Dhaansaak was bound to be my guest’s choice of main course. He enjoys all Indian food but he does find the Dhaansaak at either venue to be unmissable. This is a classic Parsee lamb dish, prepared in the traditional way. Dhaansaak is composed of two words: ‘dhaan’ meaning rice and ‘saak’ meaning puréed vegetables and lentils with lamb. The rice served with the meat is different from your regular steamed or boiled rice. It’s a brown onion rice, which has a flavour of its own. The lamb was meltingly tender but there were some small and delicate meatballs in addition. These were peppery and moreish and alone would have been a delight with just the sauce and that celebrated onion rice.
Keeping with the theme I also chose another Parsee favourite, a recipe from Cyrus’ great-grandma. Murghi Na Kofta Ni Curry Nay Chaawal is a rich and aromatic dish with lots of ground nuts to make a silky sauce to coat moist chicken dumplings. Simply served with steamed rice, this sauce would have been just as good with some Indian bread. A winner.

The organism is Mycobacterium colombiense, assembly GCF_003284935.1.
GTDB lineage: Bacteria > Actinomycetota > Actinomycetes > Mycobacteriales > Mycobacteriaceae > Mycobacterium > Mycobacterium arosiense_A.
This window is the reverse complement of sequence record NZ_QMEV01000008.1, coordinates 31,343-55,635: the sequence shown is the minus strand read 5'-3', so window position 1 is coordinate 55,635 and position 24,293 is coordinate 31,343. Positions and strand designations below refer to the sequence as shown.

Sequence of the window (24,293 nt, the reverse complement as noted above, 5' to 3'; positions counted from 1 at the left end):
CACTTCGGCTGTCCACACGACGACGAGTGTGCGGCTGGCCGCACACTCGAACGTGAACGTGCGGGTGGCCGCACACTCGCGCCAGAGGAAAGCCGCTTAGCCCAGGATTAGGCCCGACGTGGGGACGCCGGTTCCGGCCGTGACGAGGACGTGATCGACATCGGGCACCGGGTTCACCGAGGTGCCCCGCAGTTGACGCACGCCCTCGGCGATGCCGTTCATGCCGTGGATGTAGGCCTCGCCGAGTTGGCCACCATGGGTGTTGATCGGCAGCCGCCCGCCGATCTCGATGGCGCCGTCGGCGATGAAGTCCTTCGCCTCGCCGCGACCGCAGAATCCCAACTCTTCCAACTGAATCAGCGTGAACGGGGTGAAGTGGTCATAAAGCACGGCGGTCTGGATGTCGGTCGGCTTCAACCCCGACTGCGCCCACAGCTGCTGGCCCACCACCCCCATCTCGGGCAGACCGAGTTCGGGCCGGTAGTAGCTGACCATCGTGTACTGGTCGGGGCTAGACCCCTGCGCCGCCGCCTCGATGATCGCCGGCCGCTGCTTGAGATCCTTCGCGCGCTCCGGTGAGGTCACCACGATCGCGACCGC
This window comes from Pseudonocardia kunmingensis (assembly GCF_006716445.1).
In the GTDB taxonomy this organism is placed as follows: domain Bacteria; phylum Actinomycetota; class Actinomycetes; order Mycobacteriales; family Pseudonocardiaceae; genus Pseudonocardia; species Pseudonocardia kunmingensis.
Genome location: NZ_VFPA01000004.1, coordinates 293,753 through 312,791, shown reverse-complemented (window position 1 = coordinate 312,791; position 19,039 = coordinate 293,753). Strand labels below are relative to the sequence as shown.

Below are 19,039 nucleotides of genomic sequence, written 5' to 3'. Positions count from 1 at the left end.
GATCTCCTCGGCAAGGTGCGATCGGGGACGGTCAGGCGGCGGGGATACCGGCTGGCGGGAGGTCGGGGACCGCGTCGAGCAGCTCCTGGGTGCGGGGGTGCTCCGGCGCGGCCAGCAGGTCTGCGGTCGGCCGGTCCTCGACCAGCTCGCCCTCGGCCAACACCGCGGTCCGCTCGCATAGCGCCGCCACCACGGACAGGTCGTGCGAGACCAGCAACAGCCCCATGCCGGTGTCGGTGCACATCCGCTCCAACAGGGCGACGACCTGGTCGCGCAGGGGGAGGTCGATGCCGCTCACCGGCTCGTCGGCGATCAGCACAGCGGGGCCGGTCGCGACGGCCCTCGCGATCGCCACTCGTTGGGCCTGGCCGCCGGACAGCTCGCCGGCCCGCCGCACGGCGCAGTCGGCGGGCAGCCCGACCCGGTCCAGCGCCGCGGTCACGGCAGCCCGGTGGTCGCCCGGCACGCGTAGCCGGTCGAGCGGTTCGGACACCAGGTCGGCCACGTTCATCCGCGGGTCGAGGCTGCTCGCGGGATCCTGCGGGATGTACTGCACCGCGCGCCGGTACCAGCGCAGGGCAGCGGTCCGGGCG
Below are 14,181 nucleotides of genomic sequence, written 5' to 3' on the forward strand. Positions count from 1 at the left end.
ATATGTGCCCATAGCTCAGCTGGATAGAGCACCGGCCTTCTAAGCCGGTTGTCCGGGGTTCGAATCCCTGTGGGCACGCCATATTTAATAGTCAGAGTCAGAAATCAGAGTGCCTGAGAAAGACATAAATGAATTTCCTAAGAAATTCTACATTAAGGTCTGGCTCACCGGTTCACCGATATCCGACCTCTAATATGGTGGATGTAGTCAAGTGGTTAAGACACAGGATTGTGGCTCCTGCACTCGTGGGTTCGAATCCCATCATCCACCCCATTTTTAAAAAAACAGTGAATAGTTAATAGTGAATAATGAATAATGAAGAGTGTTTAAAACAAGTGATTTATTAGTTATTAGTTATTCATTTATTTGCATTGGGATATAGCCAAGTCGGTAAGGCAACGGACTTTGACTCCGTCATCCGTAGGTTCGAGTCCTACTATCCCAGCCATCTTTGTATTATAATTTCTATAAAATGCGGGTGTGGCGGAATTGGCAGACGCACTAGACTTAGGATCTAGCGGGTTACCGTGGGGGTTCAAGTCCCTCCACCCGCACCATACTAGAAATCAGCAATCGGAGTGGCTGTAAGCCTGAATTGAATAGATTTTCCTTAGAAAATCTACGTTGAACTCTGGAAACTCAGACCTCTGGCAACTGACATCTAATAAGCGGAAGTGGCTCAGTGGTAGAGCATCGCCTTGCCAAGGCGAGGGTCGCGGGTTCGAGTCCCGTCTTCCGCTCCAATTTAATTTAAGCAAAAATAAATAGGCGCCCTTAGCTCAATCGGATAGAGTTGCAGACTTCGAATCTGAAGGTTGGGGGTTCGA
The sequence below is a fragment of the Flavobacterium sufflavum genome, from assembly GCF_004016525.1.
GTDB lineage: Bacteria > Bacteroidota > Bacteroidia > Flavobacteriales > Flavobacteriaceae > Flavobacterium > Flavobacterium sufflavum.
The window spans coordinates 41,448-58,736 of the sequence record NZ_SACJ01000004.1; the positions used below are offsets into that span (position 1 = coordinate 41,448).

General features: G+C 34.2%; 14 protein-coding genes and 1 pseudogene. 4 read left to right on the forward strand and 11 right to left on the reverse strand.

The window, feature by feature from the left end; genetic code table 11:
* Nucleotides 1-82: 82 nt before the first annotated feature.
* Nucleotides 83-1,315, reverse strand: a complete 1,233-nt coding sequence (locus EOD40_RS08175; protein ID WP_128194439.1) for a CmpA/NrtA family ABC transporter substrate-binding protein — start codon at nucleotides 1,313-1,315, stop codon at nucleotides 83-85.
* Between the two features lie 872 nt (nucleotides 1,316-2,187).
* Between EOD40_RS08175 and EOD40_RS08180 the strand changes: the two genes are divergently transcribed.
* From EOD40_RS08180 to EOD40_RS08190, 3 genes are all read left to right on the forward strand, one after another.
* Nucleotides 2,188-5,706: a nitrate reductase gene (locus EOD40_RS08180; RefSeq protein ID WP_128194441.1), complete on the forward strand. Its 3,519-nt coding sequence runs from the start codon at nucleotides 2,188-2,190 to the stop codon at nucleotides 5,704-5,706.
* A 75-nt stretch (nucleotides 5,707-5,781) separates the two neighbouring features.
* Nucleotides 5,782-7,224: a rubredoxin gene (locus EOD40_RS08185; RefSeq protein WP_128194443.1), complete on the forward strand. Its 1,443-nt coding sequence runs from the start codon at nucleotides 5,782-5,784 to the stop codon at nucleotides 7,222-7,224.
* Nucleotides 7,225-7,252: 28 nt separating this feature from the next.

Mr. Todiwala’s Kitchen offers some tempting desserts and a little different from those you will find in most Indian restaurants. The ice-creams are unique and there are a couple that I will sample on my next visit. Black Pepper Ice Cream sounds intriguing as does the Stem Ginger Ice Cream, but we chose the Parsee Caramelised Apricot version, which was delicately perfumed by the slowly cooked Hunza apricots so favoured by Indian chefs. The Zafrani Crème Brulée was memorable. A golden-coloured cream with flavour from, well, saffron but also cardamom, to which I am addicted. The caramelised topping was perfect and was evenly speckled with dark burnt sugar. A simple and sophisticated dessert.